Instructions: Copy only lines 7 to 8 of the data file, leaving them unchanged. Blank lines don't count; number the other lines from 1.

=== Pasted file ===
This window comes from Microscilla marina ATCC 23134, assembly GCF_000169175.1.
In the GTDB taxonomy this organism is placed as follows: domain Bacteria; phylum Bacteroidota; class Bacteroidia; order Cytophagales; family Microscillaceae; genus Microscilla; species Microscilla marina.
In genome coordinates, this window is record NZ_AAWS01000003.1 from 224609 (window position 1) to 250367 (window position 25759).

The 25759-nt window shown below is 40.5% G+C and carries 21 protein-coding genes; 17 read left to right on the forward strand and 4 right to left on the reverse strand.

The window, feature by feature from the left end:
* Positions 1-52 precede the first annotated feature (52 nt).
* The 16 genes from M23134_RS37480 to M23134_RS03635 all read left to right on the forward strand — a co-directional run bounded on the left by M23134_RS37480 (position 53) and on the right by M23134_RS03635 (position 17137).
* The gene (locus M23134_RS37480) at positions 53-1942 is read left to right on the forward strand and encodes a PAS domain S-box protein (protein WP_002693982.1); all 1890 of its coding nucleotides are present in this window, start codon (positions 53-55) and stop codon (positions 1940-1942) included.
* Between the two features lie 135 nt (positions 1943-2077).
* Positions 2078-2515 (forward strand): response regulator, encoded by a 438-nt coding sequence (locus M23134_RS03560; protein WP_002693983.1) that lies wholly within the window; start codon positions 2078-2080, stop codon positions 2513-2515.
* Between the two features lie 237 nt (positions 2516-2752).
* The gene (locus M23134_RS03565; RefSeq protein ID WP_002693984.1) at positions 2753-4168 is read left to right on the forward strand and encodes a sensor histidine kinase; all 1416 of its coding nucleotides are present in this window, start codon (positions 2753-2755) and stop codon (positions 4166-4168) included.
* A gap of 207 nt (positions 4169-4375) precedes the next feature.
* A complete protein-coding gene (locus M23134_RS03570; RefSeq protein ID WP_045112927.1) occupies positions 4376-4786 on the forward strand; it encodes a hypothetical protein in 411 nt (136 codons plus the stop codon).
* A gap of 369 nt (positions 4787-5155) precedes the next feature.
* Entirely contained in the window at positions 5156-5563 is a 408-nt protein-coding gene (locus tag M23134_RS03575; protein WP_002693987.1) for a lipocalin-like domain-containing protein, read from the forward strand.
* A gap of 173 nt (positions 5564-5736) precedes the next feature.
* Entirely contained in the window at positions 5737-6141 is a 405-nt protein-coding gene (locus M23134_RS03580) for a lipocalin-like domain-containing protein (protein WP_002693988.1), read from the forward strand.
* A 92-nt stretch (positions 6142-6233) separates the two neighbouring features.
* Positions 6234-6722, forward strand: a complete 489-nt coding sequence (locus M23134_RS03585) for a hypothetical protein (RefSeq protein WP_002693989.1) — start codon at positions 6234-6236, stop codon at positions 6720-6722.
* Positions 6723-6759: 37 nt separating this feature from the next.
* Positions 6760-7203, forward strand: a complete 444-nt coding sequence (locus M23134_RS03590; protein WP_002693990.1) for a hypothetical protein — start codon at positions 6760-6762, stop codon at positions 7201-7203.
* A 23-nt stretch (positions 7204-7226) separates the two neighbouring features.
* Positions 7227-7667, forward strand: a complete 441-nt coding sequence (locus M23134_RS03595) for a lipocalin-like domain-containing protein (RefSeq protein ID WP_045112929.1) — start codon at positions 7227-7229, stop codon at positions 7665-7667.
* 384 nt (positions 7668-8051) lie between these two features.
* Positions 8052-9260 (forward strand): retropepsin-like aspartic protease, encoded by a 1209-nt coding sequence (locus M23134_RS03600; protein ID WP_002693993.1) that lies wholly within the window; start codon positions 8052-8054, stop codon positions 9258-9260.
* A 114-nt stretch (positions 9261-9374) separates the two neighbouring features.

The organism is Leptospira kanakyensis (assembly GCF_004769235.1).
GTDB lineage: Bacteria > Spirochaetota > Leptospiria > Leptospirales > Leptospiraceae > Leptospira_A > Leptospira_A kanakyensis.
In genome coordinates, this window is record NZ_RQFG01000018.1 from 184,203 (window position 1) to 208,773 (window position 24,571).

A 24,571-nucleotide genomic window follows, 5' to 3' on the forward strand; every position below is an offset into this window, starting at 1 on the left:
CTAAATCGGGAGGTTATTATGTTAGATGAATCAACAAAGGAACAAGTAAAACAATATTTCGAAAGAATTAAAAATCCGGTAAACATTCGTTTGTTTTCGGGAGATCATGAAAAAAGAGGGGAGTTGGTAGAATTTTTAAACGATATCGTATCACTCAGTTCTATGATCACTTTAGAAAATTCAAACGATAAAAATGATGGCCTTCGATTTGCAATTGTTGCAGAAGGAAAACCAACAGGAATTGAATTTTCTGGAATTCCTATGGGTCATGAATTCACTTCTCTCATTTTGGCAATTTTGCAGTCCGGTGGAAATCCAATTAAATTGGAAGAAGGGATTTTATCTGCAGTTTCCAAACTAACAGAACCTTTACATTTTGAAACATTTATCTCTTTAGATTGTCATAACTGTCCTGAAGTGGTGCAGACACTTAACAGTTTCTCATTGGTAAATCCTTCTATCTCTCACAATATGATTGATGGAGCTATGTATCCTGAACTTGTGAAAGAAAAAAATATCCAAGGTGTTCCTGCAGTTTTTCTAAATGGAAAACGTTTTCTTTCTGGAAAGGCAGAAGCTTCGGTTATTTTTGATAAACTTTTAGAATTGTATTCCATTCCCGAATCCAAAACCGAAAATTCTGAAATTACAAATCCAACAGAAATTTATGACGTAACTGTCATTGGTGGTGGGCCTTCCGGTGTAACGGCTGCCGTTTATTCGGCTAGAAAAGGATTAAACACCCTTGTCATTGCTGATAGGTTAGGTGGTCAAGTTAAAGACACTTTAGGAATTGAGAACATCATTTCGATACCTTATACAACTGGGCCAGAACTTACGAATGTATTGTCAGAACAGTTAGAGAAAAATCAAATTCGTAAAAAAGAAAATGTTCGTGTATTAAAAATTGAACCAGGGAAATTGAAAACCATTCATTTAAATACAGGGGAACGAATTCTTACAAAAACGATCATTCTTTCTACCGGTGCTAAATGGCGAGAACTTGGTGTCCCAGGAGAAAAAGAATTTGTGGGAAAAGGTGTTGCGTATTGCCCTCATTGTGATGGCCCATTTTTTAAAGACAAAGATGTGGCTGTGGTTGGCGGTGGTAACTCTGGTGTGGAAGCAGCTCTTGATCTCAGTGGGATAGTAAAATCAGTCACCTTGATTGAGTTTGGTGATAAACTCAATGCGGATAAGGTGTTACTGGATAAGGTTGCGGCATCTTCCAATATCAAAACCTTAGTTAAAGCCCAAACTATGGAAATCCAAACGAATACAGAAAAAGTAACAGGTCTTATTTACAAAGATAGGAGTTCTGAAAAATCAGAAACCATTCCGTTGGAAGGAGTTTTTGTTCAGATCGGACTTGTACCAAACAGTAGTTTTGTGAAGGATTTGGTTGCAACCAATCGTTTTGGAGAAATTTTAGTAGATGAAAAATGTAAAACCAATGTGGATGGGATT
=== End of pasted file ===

* The 16 genes from M23134_RS37480 to M23134_RS03635 all read left to right on the forward strand — a co-directional run bounded on the left by M23134_RS37480 (position 53) and on the right by M23134_RS03635 (position 17137).
* The gene (locus M23134_RS37480) at positions 53-1942 is read left to right on the forward strand and encodes a PAS domain S-box protein (protein WP_002693982.1); all 1890 of its coding nucleotides are present in this window, start codon (positions 53-55) and stop codon (positions 1940-1942) included.